He may not read the newspapers, but he does read religious tracts every morning, and they are basically of the Calvinist tradition, according to Timothy Renick, Director of Religious Studies at Georgia State University. (Normally, that’s his job, but this year he is serving as provost for the school.) Dr. Renick, speaking to the Unitarian Universalist Fellowship of Columbus, said that it doesn’t matter that the president has been wrong about his reasons for going to war, because he knows that what he is doing was preordained by God. In other words, though hundreds of thousands, more than 4 thousand of them Americans, are killed or wounded, and 500 billion dollars has been spent, it’s really not important because he is doing God’s work.

Timothy Renick, Ph.D, Georgia State University Director of Religious Studies

Timothy Renick, Ph.D, Georgia State University Director of Religious Studies

  Dr. Renick says there is another very great religious figure, St. Thomas Aquinas, whose words refute the Bush rationale. St. Thomas, considered by many as the greatest Catholic theologian,  predated Calvin by a few hundred years. He thought that God gave man the power to reason and, therefore, he should.  He believed Godly decisions come from reason (and evidence), not from God. That goes against the Calvinist tradition, the tradition that President Bush and many Americans follow.

  Former President Jimmy Carter made the statement at the very beginning of the Iraq war that it was not a “just war.” He was basing that on international law which says that just wars are those that are waged to protect a country after it has been attacked. Preemptive war is not a just war. Iraq is a preemptive war.  St. Thomas addressed the subject of just war. He said, ” A just war is to be described as one that avenges wrongs, when a nation or state has to be punished for refusing to make amends for wrongs inflicted by its subjects, or to restore what it has seized unjustly.”

  Now, President Bush could claim that even though he was given the wrong information about weapons of mass destruction, and about Saddam Hussein being involved in 9-11, he still did the right thing because he was acting in God’s behalf. Dr. Renick said St. Thomas did not believe we can be excused for our actions because of sincere mistakes. Ignorance does not excuse doing the wrong thing.

  During the discussion session after Dr. Renick’s speech, I asked Dr. Renick if what he was saying boiled down to President Bush getting us into the Iraq mess because he is a Calvinist instead of a Catholic? His answer didn’t surprise me. I have been accused by college professors before of over-simplifying things. In an effort to make it easy for the public to understand an issue, broadcast news people aim for simplification. However, he went on to say that the Calvinist tradition does tend to exercise a great influence over many Americans, including the president.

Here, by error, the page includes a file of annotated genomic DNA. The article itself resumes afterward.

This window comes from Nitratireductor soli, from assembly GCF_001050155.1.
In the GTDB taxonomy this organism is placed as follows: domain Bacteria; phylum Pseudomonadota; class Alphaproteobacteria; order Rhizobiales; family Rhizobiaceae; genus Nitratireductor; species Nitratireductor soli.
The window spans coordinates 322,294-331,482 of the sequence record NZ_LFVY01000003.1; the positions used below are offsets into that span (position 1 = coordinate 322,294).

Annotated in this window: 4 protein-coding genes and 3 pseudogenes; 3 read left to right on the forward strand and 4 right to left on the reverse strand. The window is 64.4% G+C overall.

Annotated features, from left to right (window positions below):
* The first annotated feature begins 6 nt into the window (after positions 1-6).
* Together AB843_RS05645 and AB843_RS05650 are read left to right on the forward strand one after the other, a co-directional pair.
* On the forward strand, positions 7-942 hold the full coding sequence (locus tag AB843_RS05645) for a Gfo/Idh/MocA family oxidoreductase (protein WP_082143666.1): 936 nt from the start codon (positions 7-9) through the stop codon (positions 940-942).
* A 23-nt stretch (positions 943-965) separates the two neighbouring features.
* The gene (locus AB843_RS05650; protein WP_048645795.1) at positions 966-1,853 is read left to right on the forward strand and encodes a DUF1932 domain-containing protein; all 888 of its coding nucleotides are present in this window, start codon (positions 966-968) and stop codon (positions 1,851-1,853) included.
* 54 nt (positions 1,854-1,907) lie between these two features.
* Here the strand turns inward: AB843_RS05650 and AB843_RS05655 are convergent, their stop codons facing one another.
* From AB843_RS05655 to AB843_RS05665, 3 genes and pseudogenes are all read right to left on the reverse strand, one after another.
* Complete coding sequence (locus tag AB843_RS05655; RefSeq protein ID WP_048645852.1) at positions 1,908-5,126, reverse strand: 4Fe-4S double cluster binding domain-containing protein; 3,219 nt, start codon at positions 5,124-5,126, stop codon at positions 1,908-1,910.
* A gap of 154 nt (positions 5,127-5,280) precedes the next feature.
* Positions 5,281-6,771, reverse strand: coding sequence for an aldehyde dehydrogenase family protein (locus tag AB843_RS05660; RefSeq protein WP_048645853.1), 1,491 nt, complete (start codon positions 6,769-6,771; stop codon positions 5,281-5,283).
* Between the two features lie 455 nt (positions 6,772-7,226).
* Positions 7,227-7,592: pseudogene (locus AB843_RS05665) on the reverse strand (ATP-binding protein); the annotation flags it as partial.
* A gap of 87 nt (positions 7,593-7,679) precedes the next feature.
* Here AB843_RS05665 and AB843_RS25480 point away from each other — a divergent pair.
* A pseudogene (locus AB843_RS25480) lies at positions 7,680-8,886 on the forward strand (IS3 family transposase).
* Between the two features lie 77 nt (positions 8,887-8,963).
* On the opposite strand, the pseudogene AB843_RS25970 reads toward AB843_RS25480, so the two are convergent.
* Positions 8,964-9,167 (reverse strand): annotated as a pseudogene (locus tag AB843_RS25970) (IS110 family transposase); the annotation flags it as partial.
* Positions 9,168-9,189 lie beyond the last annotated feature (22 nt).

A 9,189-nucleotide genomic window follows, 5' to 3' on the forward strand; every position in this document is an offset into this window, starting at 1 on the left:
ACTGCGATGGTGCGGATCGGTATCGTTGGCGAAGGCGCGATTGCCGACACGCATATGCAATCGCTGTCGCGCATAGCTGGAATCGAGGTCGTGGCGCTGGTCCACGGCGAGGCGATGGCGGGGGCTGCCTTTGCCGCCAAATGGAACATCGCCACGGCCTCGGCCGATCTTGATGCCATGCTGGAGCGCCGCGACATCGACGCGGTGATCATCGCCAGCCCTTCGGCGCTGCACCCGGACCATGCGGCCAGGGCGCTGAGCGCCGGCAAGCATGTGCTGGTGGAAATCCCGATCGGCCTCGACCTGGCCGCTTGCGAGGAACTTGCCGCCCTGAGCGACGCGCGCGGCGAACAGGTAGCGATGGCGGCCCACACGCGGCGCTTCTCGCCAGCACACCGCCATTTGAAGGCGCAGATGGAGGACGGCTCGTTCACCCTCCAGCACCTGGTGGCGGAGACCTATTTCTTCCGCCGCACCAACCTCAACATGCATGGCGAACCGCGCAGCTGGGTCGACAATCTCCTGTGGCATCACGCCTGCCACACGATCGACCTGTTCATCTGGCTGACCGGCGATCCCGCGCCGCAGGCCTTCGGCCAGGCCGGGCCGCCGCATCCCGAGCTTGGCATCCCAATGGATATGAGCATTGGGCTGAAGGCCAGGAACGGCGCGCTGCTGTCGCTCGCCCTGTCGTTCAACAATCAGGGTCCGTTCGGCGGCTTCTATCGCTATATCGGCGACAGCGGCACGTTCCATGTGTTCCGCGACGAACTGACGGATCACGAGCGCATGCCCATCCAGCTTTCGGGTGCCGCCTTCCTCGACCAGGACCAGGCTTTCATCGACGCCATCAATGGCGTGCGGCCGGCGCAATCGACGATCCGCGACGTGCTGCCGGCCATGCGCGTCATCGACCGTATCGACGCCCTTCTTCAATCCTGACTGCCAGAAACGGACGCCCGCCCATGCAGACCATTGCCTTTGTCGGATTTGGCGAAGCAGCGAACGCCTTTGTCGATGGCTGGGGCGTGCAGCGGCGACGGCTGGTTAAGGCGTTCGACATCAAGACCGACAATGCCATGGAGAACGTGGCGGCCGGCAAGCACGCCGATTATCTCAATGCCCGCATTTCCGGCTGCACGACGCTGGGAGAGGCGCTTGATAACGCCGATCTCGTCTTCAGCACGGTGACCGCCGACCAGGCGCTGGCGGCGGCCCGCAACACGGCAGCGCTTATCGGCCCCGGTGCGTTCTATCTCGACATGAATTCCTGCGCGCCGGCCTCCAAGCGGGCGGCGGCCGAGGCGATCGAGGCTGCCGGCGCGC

He went on to explain how St. Thomas also addressed the consensus question. President Bush doesn’t give a fig for it. 75 percent of the American public is opposed to the war in Iraq. That doesn’t matter. The president is doing God’s work and that’s all that matters. Ah, but this great Catholic philospher and theologian says consensus does matter. If people agree on a thing then that is evidence that their reasoning is unified and, and since they are using reason, which God gave them to use, they are being Godly.

  I guess the big question for a lot of us is, how does president Bush know what God wants? I know, I know, if mess happens, then it was preordained  by God and therefore the president was following God’s wishes. After all, didn’t Calvin teach that everything is preordained?  How can you argue with such illogical logic?


August 24, 2008

  At one time the radio and TV networks covered the Republican and Democratic National Conventions gavel to gavel. Over time they cut back, but continued to give a lot of coverage. Now coverage is limited.  But, not on C-SPAN. Also, cable news coverage will be extensive, but C-SPAN is where I’ll be a lot of the time because that’s where you get floor actions unfiltered. Talkative network and cable news commentators won’t be giving you their perspective of what it’s all about. C-SPAN will feature some analysis and telephone call-in programs getting viewers views, but that happens only when the convention isn’t in session.  I’ll be watching C-CPAN a lot. However, I will sample the networks and cable news channels some to see what spin they are putting on things.

Muscogee Dems Hold Sendoff for National Convention Delegates

August 23, 2008